There’s nothing in the book that says hiring someone from outside the healthcare industry will improve your supply chain. But it’s almost guaranteed to bring a pair of fresh eyes to what’s going on.
What employer – you included – isn’t looking for the ideal hire? Perhaps you have identified a strong candidate from within your organization, either in your department or another, and you’ve decided to invest time and money in her advancement. And why not? She’s smart, she knows the players, she knows your processes, she knows where your organization is headed, and she’s got leadership skills.
But, increasingly, perhaps because of the uncertainties of healthcare reform, IDNs are taking their chances on candidates from outside the industry. They may come from the military, food service, law, banking, hospitality, automotive, finance, express delivery, or even the roller coaster industry.
“It’s true that [someone from outside the industry] can bring a different way of looking at problems and asking questions,” says Andy Brailo, group vice president, Premier. That’s a good thing, he says.
But the newcomer may have to take a deep breath when he or she enters the world of healthcare delivery, according to those who spoke to the Journal of Healthcare Contracting. Someone from the automotive industry, for example, might look at the myriad of products used in the typical hospital and think, “What gives? We didn’t buy 10 different brackets to build our cars.”
And there’s a learning curve. Newcomers might not be aware of the critical nature of supply chain’s relationship with clinicians, says Brailo. “If you come from outside healthcare, your tendency may be to jump into your work without understanding how relationships work.” Successful supply chain professionals know that multidisciplinary teams, which can look at problems from 360 degrees, often yield the best results. “They know they’ll never be able to understand products more than the doctor, but they can align resources to help everyone get to a unanimous decision.”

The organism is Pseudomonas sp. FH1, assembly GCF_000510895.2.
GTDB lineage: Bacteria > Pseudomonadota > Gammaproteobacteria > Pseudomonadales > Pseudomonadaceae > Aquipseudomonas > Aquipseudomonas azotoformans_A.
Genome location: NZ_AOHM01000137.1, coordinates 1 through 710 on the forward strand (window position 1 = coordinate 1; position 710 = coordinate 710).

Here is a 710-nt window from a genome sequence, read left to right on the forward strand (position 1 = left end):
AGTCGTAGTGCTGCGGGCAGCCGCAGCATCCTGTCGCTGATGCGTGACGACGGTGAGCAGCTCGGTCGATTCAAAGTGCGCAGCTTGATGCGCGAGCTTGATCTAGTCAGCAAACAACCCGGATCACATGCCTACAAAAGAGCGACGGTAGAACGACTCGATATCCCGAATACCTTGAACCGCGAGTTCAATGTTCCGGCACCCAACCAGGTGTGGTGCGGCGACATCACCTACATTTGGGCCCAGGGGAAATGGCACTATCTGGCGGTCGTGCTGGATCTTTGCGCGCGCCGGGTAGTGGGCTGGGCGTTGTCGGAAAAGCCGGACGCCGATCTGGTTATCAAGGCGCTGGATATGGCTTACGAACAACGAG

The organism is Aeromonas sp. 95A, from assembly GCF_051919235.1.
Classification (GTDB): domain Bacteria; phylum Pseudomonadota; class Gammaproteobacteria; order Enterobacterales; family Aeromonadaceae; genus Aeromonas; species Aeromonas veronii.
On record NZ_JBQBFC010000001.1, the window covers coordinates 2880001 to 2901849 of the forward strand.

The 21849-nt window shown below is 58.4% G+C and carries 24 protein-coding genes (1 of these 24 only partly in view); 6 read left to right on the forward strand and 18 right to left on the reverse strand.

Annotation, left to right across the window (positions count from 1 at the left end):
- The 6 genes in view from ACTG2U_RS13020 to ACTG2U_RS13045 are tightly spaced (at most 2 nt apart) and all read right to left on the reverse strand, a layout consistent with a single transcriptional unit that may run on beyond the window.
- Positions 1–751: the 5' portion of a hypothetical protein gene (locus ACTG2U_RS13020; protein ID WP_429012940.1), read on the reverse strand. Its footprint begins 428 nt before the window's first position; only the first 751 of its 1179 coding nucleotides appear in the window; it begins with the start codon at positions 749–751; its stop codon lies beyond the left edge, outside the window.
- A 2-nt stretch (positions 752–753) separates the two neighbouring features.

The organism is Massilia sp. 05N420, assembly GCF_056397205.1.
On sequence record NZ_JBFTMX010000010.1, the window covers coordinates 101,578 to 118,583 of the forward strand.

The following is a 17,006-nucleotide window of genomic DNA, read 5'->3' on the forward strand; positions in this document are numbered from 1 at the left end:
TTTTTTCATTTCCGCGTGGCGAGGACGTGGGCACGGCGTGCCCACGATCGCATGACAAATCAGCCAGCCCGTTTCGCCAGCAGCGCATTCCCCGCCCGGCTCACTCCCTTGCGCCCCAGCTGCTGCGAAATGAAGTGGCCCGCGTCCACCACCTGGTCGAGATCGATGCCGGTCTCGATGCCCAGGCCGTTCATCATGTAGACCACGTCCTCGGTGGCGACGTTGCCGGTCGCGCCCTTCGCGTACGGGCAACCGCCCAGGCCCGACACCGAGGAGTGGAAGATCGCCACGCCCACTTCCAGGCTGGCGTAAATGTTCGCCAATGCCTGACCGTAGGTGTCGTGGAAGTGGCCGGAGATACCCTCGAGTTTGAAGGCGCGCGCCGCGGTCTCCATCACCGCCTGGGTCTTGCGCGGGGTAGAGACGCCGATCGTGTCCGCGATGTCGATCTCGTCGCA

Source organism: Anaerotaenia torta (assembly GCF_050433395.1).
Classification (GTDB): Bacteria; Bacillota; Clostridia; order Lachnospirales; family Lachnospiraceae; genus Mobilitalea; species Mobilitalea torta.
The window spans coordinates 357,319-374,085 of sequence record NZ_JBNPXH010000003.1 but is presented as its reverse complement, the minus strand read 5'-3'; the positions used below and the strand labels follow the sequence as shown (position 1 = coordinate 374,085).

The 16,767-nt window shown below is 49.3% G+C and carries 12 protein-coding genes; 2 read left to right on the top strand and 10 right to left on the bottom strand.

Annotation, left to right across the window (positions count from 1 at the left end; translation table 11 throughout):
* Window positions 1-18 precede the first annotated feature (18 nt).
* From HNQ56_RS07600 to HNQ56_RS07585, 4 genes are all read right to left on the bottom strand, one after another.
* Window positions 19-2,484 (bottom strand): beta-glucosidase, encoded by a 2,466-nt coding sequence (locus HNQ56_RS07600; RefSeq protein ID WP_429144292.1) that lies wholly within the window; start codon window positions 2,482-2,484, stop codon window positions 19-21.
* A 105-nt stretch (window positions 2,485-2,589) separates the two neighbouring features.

Lack of controls
It was the lack of controls in healthcare, starting with inventory, that gave Joel Meckley pause when he came into the industry in 2001. It wasn’t what he had been used to as business manager of Great Coasters International, a Sunbury, Pa.-based maker of wooden roller coasters. Meckley is associate vice president, procurement services, Geisinger Health System, Danville, Pa.
A graduate of Old Dominion University, Meckley took the job with Great Coasters in 1994, just as it had finished building its first ride at Hersheypark and was in the process of signing an agreement with Six Flags. As business manager for the young company, he wore many hats. He handled bidding and purchasing, accounting and financial functions, as well as project management. Designing and building a wooden roller coaster can take as long as a year, depending on the size and complexity of the ride.
Today, Great Coasters International is a thriving business, with a presence not only in the United States, but Europe as well. But the amusement industry ebbs and flows, says Meckley. In 2001, as he and his wife were starting their family, Meckley sought something more predictable. That’s when the opportunity in the purchasing/sourcing area at Geisinger opened up.